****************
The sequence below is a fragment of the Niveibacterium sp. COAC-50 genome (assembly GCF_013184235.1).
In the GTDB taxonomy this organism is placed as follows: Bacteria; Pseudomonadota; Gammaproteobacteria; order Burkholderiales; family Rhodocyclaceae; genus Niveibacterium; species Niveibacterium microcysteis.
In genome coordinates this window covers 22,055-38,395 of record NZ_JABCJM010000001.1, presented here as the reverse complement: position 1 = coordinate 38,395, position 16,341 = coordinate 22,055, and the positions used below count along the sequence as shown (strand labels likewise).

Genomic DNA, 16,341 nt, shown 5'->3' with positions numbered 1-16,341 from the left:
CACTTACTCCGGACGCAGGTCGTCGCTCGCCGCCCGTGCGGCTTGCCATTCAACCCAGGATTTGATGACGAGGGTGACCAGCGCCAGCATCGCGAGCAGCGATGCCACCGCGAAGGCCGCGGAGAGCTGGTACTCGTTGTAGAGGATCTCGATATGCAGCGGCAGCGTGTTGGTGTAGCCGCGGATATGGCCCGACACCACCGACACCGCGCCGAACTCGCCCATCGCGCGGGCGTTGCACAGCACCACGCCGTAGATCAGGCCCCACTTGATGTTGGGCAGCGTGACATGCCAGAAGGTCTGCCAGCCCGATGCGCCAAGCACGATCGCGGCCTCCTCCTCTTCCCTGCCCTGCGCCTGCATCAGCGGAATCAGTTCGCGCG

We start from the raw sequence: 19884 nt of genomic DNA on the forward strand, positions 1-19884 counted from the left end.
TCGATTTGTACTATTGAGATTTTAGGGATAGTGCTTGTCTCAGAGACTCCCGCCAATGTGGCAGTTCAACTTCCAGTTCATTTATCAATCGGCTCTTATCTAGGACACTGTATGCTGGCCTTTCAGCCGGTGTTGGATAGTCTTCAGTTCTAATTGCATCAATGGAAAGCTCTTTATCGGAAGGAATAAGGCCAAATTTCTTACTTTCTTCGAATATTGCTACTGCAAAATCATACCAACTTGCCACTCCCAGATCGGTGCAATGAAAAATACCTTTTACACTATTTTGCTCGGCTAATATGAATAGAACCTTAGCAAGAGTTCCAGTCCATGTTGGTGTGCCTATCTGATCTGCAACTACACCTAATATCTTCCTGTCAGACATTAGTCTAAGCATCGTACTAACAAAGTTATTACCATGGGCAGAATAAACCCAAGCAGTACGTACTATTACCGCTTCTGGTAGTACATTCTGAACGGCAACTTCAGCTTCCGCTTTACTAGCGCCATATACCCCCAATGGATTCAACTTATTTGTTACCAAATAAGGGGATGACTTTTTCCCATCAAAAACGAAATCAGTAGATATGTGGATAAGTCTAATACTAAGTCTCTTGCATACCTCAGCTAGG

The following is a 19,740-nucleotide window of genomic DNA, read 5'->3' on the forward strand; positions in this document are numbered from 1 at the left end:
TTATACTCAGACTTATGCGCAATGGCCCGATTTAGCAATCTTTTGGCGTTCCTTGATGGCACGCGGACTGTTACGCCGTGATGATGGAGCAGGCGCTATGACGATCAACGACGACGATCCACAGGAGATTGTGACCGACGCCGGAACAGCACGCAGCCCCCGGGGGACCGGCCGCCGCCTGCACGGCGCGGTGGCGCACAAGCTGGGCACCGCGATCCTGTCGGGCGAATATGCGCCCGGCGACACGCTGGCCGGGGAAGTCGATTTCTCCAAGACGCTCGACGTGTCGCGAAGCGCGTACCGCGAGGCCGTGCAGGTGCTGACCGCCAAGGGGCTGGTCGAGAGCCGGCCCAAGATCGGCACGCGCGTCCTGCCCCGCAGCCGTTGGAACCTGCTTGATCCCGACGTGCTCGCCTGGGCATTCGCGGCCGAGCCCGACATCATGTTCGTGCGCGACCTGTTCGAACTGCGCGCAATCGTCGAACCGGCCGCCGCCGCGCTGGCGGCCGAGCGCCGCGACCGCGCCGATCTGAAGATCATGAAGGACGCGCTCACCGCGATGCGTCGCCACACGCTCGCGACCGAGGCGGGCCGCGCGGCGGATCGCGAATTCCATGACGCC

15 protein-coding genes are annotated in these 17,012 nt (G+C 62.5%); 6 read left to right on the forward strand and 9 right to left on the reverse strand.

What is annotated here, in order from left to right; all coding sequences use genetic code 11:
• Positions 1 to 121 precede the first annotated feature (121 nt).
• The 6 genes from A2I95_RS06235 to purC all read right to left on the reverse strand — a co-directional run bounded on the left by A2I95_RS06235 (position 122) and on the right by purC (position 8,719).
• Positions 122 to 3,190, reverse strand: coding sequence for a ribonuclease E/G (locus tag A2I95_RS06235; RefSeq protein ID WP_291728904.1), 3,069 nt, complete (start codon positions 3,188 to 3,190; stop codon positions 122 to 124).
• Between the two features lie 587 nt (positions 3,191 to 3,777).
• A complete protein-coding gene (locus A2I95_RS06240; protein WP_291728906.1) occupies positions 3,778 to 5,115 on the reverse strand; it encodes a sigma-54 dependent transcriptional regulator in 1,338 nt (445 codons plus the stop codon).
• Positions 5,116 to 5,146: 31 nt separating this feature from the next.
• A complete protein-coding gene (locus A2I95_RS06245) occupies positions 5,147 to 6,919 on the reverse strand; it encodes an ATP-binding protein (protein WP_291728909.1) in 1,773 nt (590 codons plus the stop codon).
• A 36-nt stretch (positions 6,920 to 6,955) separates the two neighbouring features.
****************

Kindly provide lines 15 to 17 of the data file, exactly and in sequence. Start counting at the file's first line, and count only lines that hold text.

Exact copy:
• Between the two features lie 587 nt (positions 3,191 to 3,777).
• A complete protein-coding gene (locus A2I95_RS06240; protein WP_291728906.1) occupies positions 3,778 to 5,115 on the reverse strand; it encodes a sigma-54 dependent transcriptional regulator in 1,338 nt (445 codons plus the stop codon).
• Positions 5,116 to 5,146: 31 nt separating this feature from the next.